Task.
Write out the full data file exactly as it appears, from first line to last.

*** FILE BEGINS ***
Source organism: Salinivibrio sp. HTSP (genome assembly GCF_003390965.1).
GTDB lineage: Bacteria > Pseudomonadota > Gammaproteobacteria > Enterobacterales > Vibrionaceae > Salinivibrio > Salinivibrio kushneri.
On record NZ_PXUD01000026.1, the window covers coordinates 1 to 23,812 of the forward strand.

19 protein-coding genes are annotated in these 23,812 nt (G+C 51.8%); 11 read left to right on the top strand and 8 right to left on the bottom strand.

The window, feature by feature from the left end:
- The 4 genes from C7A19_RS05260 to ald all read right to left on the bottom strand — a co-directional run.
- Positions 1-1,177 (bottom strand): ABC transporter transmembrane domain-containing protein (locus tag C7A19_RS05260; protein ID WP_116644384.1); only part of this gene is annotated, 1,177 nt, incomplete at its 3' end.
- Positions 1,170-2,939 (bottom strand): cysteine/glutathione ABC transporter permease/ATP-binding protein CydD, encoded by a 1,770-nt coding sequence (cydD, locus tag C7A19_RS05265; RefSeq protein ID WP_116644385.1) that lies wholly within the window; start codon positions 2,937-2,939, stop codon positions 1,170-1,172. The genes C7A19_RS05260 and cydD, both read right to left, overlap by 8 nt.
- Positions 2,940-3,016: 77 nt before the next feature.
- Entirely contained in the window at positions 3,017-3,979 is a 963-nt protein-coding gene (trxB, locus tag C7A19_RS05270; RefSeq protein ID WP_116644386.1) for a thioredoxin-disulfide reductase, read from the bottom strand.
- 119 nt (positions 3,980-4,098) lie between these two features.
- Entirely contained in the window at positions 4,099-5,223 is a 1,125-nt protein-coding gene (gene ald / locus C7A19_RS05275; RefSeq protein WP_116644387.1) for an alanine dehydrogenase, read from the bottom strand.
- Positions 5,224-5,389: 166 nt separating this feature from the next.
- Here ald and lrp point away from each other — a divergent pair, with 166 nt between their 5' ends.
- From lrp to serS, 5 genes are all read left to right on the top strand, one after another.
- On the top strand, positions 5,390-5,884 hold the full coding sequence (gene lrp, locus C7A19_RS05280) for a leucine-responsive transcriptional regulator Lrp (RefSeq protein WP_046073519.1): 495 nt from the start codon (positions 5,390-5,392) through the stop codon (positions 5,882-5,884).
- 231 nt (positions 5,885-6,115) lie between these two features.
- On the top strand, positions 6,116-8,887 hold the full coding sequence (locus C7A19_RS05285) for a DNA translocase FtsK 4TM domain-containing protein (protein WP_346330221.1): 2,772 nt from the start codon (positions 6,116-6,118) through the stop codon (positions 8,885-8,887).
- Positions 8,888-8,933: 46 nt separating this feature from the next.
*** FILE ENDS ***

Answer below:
Source organism: Salinivibrio sp. HTSP (genome assembly GCF_003390965.1).
GTDB lineage: Bacteria > Pseudomonadota > Gammaproteobacteria > Enterobacterales > Vibrionaceae > Salinivibrio > Salinivibrio kushneri.
On record NZ_PXUD01000026.1, the window covers coordinates 1 to 23,812 of the forward strand.

19 protein-coding genes are annotated in these 23,812 nt (G+C 51.8%); 11 read left to right on the top strand and 8 right to left on the bottom strand.

The window, feature by feature from the left end:
- The 4 genes from C7A19_RS05260 to ald all read right to left on the bottom strand — a co-directional run.
- Positions 1-1,177 (bottom strand): ABC transporter transmembrane domain-containing protein (locus tag C7A19_RS05260; protein ID WP_116644384.1); only part of this gene is annotated, 1,177 nt, incomplete at its 3' end.
- Positions 1,170-2,939 (bottom strand): cysteine/glutathione ABC transporter permease/ATP-binding protein CydD, encoded by a 1,770-nt coding sequence (cydD, locus tag C7A19_RS05265; RefSeq protein ID WP_116644385.1) that lies wholly within the window; start codon positions 2,937-2,939, stop codon positions 1,170-1,172. The genes C7A19_RS05260 and cydD, both read right to left, overlap by 8 nt.
- Positions 2,940-3,016: 77 nt before the next feature.
- Entirely contained in the window at positions 3,017-3,979 is a 963-nt protein-coding gene (trxB, locus tag C7A19_RS05270; RefSeq protein ID WP_116644386.1) for a thioredoxin-disulfide reductase, read from the bottom strand.
- 119 nt (positions 3,980-4,098) lie between these two features.
- Entirely contained in the window at positions 4,099-5,223 is a 1,125-nt protein-coding gene (gene ald / locus C7A19_RS05275; RefSeq protein WP_116644387.1) for an alanine dehydrogenase, read from the bottom strand.
- Positions 5,224-5,389: 166 nt separating this feature from the next.
- Here ald and lrp point away from each other — a divergent pair, with 166 nt between their 5' ends.
- From lrp to serS, 5 genes are all read left to right on the top strand, one after another.
- On the top strand, positions 5,390-5,884 hold the full coding sequence (gene lrp, locus C7A19_RS05280) for a leucine-responsive transcriptional regulator Lrp (RefSeq protein WP_046073519.1): 495 nt from the start codon (positions 5,390-5,392) through the stop codon (positions 5,882-5,884).
- 231 nt (positions 5,885-6,115) lie between these two features.
- On the top strand, positions 6,116-8,887 hold the full coding sequence (locus C7A19_RS05285) for a DNA translocase FtsK 4TM domain-containing protein (protein WP_346330221.1): 2,772 nt from the start codon (positions 6,116-6,118) through the stop codon (positions 8,885-8,887).
- Positions 8,888-8,933: 46 nt separating this feature from the next.